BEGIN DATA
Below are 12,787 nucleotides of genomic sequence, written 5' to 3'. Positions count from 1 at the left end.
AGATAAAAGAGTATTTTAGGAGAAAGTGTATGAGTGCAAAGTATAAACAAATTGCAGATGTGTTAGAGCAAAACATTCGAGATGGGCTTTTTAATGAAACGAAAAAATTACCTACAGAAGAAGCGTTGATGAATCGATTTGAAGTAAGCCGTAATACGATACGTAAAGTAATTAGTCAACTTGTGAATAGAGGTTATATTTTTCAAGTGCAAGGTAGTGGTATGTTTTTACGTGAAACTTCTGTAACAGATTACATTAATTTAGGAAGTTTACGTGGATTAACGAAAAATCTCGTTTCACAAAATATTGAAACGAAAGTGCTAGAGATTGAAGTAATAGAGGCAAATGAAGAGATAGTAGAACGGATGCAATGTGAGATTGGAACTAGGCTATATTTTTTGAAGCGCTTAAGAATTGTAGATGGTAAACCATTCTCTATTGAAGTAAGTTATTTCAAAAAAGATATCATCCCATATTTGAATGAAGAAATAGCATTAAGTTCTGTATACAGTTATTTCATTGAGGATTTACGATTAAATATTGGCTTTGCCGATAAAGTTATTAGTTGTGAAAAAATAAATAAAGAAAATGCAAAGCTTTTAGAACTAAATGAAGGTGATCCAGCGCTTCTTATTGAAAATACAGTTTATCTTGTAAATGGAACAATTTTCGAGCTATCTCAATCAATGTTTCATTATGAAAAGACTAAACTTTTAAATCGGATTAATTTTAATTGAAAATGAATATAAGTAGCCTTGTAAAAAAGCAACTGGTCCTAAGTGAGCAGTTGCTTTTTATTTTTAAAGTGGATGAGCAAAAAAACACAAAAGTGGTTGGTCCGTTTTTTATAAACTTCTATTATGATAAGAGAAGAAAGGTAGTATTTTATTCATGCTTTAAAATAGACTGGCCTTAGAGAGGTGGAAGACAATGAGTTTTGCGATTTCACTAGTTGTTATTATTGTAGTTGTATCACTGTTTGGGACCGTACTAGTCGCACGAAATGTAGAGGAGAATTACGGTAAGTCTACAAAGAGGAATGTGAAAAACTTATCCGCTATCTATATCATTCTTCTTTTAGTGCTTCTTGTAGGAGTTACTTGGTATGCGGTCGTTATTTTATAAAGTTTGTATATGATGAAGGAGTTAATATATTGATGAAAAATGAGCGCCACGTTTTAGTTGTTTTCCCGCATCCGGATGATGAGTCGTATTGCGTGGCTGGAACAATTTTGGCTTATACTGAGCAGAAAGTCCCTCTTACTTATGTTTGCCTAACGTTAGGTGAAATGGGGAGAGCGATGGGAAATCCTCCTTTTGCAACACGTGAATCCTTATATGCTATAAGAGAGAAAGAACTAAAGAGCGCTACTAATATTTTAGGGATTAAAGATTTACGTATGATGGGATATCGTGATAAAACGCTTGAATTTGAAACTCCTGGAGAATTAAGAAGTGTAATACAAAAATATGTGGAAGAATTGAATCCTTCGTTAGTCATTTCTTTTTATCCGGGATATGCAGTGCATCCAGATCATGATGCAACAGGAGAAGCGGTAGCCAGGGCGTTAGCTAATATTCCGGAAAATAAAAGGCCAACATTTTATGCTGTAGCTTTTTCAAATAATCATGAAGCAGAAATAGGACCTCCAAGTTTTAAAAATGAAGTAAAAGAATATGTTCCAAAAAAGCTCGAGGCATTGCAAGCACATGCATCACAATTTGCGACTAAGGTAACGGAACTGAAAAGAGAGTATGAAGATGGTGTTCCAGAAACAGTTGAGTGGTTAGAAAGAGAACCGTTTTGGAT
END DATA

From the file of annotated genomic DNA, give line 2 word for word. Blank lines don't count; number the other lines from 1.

AGATAAAAGAGTATTTTAGGAGAAAGTGTATGAGTGCAAAGTATAAACAAATTGCAGATGTGTTAGAGCAAAACATTCGAGATGGGCTTTTTAATGAAACGAAAAAATTACCTACAGAAGAAGCGTTGATGAATCGATTTGAAGTAAGCCGTAATACGATACGTAAAGTAATTAGTCAACTTGTGAATAGAGGTTATATTTTTCAAGTGCAAGGTAGTGGTATGTTTTTACGTGAAACTTCTGTAACAGATTACATTAATTTAGGAAGTTTACGTGGATTAACGAAAAATCTCGTTTCACAAAATATTGAAACGAAAGTGCTAGAGATTGAAGTAATAGAGGCAAATGAAGAGATAGTAGAACGGATGCAATGTGAGATTGGAACTAGGCTATATTTTTTGAAGCGCTTAAGAATTGTAGATGGTAAACCATTCTCTATTGAAGTAAGTTATTTCAAAAAAGATATCATCCCATATTTGAATGAAGAAATAGCATTAAGTTCTGTATACAGTTATTTCATTGAGGATTTACGATTAAATATTGGCTTTGCCGATAAAGTTATTAGTTGTGAAAAAATAAATAAAGAAAATGCAAAGCTTTTAGAACTAAATGAAGGTGATCCAGCGCTTCTTATTGAAAATACAGTTTATCTTGTAAATGGAACAATTTTCGAGCTATCTCAATCAATGTTTCATTATGAAAAGACTAAACTTTTAAATCGGATTAATTTTAATTGAAAATGAATATAAGTAGCCTTGTAAAAAAGCAACTGGTCCTAAGTGAGCAGTTGCTTTTTATTTTTAAAGTGGATGAGCAAAAAAACACAAAAGTGGTTGGTCCGTTTTTTATAAACTTCTATTATGATAAGAGAAGAAAGGTAGTATTTTATTCATGCTTTAAAATAGACTGGCCTTAGAGAGGTGGAAGACAATGAGTTTTGCGATTTCACTAGTTGTTATTATTGTAGTTGTATCACTGTTTGGGACCGTACTAGTCGCACGAAATGTAGAGGAGAATTACGGTAAGTCTACAAAGAGGAATGTGAAAAACTTATCCGCTATCTATATCATTCTTCTTTTAGTGCTTCTTGTAGGAGTTACTTGGTATGCGGTCGTTATTTTATAAAGTTTGTATATGATGAAGGAGTTAATATATTGATGAAAAATGAGCGCCACGTTTTAGTTGTTTTCCCGCATCCGGATGATGAGTCGTATTGCGTGGCTGGAACAATTTTGGCTTATACTGAGCAGAAAGTCCCTCTTACTTATGTTTGCCTAACGTTAGGTGAAATGGGGAGAGCGATGGGAAATCCTCCTTTTGCAACACGTGAATCCTTATATGCTATAAGAGAGAAAGAACTAAAGAGCGCTACTAATATTTTAGGGATTAAAGATTTACGTATGATGGGATATCGTGATAAAACGCTTGAATTTGAAACTCCTGGAGAATTAAGAAGTGTAATACAAAAATATGTGGAAGAATTGAATCCTTCGTTAGTCATTTCTTTTTATCCGGGATATGCAGTGCATCCAGATCATGATGCAACAGGAGAAGCGGTAGCCAGGGCGTTAGCTAATATTCCGGAAAATAAAAGGCCAACATTTTATGCTGTAGCTTTTTCAAATAATCATGAAGCAGAAATAGGACCTCCAAGTTTTAAAAATGAAGTAAAAGAATATGTTCCAAAAAAGCTCGAGGCATTGCAAGCACATGCATCACAATTTGCGACTAAGGTAACGGAACTGAAAAGAGAGTATGAAGATGGTGTTCCAGAAACAGTTGAGTGGTTAGAAAGAGAACCGTTTTGGAT